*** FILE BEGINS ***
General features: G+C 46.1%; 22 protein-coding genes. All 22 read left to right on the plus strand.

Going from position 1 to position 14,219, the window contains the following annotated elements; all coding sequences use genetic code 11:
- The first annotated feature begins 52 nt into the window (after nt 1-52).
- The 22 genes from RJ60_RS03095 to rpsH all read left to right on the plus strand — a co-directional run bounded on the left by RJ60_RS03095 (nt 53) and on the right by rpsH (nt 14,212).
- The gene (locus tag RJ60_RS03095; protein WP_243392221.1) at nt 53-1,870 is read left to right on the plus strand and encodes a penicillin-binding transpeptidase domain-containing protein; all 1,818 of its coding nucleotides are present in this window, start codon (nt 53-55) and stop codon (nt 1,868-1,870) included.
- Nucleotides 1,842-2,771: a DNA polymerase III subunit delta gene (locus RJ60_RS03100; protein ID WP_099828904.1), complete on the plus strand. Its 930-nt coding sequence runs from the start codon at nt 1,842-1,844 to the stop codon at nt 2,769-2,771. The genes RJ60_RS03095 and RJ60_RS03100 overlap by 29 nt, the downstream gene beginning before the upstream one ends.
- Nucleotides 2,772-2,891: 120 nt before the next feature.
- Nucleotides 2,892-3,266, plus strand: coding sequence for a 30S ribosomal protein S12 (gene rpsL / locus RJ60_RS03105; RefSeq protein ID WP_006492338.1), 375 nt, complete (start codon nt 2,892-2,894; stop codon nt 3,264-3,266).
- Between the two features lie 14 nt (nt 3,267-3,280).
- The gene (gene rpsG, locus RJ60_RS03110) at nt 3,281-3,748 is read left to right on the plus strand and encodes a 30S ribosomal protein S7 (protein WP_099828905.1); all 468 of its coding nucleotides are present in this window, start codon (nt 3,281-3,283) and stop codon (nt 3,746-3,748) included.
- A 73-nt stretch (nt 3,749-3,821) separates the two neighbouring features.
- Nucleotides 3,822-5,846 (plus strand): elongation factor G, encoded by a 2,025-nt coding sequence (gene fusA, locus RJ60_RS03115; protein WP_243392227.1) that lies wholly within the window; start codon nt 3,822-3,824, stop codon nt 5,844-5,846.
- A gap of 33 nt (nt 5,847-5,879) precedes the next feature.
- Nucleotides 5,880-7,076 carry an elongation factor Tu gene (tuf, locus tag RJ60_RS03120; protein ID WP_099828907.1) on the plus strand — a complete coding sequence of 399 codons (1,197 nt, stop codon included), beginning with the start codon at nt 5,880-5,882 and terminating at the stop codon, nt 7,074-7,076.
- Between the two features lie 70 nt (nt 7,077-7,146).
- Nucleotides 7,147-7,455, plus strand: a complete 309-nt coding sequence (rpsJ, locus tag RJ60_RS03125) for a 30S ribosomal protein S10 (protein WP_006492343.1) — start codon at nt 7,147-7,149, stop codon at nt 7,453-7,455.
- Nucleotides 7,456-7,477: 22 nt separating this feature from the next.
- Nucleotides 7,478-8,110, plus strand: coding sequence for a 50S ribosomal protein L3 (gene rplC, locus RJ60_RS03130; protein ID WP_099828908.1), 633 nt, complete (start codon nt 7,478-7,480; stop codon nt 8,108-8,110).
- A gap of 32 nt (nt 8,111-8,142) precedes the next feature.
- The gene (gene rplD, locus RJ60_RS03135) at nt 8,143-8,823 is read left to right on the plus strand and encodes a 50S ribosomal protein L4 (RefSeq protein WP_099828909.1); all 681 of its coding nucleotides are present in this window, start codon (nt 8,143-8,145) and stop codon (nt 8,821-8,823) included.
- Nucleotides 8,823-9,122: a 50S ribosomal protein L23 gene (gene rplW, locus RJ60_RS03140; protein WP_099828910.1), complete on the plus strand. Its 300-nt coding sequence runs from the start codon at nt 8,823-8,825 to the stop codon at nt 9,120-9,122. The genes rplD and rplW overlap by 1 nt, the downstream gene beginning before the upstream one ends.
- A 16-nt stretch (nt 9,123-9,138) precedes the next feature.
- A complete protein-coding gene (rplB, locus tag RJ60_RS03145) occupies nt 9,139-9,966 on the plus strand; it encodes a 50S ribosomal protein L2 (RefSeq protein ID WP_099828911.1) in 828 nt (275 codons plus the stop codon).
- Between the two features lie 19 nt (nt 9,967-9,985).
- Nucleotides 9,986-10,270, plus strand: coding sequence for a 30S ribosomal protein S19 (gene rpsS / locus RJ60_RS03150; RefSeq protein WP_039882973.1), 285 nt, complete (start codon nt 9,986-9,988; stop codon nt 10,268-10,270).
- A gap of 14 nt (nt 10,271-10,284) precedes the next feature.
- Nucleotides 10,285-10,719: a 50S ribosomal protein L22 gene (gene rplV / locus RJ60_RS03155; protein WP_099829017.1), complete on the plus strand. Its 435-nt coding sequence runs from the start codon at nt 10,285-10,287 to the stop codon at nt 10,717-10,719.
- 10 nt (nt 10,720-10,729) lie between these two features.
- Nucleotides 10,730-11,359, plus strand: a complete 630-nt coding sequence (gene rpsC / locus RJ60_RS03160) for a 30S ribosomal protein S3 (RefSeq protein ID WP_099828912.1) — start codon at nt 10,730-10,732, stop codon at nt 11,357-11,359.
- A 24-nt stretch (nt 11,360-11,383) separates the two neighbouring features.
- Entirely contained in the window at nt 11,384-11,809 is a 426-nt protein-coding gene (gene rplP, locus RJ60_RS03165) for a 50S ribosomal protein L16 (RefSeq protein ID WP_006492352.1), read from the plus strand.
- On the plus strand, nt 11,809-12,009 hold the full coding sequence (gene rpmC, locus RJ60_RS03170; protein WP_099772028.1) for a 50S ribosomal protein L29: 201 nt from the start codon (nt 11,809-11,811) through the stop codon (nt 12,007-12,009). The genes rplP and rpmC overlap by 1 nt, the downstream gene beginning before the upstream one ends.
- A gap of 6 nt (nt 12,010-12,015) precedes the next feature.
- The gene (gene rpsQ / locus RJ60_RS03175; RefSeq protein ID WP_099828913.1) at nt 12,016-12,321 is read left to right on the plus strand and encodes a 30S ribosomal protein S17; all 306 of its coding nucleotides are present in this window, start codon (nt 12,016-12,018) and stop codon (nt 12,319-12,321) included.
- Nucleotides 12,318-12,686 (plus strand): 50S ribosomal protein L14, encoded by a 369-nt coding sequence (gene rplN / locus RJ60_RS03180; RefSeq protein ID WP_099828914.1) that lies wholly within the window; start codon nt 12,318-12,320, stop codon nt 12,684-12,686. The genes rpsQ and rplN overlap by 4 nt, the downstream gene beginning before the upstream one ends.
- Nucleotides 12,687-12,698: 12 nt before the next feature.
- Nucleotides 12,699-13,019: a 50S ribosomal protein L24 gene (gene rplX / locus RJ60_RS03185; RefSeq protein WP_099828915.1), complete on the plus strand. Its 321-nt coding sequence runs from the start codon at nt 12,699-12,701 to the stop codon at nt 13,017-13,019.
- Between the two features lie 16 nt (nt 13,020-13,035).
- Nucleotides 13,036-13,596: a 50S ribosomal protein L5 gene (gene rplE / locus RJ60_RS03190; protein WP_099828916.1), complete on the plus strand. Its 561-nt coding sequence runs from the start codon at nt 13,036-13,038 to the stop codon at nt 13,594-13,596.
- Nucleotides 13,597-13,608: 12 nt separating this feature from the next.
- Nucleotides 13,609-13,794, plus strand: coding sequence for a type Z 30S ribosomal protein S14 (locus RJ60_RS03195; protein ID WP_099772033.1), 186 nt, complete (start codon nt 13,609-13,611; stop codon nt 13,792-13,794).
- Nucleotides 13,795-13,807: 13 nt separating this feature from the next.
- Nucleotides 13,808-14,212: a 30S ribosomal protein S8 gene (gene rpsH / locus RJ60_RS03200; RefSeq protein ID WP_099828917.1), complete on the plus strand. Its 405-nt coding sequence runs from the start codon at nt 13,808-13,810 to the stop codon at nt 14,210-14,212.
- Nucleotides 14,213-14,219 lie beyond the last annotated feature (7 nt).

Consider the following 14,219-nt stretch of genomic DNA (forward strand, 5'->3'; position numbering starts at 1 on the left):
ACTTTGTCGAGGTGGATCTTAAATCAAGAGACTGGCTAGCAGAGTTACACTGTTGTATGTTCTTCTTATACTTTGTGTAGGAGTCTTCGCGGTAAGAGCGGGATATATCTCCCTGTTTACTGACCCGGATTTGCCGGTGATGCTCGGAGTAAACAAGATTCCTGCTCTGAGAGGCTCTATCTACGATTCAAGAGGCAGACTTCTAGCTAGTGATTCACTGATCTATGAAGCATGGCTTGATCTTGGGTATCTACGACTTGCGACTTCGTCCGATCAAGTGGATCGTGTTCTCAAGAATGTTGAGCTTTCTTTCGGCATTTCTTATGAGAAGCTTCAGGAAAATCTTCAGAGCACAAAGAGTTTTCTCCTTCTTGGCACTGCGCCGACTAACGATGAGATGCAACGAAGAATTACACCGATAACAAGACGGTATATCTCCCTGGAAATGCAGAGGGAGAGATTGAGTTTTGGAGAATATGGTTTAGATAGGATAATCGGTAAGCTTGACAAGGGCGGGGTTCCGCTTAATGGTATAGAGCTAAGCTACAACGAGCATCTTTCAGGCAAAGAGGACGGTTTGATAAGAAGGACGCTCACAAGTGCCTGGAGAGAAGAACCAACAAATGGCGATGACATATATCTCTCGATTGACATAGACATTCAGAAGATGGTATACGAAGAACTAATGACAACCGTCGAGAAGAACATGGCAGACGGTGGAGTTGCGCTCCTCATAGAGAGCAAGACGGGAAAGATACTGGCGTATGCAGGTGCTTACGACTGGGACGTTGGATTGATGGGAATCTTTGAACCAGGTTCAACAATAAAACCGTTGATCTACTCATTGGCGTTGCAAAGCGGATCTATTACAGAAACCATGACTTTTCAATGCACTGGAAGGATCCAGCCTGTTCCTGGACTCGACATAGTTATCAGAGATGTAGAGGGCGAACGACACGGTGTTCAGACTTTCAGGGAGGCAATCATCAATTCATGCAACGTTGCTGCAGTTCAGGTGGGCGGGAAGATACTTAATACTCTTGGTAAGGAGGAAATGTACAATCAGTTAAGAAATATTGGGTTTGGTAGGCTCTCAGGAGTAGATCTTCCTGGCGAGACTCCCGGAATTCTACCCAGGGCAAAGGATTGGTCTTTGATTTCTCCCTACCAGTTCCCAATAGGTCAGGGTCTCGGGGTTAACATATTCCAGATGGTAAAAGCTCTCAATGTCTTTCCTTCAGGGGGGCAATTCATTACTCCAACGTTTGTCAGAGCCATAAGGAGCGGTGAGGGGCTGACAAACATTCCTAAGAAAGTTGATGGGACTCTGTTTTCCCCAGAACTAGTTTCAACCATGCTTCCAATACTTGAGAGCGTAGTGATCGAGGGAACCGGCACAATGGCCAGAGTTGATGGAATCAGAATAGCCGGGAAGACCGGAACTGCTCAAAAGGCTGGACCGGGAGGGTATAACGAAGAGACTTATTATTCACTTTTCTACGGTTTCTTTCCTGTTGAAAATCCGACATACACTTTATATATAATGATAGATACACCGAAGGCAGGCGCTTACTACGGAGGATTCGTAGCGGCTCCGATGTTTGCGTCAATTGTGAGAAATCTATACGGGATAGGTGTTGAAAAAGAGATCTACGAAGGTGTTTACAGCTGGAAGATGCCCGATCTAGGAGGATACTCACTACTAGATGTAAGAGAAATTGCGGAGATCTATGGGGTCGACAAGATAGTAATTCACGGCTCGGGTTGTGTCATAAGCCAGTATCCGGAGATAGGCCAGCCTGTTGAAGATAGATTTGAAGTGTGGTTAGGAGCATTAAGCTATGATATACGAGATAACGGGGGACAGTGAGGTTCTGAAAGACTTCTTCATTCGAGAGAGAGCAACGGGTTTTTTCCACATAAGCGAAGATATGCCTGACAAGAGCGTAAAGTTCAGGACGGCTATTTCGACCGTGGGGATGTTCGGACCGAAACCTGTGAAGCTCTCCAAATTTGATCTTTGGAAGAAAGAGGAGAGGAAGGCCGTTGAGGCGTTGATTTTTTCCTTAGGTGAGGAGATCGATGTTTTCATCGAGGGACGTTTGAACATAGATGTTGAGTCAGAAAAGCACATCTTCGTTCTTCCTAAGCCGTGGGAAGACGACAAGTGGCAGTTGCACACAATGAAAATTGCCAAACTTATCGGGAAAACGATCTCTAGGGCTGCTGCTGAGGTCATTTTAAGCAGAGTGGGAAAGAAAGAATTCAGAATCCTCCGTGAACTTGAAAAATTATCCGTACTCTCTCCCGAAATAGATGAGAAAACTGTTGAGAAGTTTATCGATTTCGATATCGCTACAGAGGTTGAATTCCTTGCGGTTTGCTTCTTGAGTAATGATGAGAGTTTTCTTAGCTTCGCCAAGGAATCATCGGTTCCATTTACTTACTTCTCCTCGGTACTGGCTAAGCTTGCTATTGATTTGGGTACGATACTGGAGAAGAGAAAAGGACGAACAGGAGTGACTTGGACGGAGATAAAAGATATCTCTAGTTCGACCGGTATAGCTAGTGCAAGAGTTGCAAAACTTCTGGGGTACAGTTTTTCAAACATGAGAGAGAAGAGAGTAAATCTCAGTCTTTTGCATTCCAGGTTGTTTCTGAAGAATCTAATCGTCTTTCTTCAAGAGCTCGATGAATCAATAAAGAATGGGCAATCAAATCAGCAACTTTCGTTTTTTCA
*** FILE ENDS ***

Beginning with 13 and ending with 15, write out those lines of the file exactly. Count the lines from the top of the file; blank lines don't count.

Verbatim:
- A gap of 33 nt (nt 5,847-5,879) precedes the next feature.
- Nucleotides 5,880-7,076 carry an elongation factor Tu gene (tuf, locus tag RJ60_RS03120; protein ID WP_099828907.1) on the plus strand — a complete coding sequence of 399 codons (1,197 nt, stop codon included), beginning with the start codon at nt 5,880-5,882 and terminating at the stop codon, nt 7,074-7,076.
- Between the two features lie 70 nt (nt 7,077-7,146).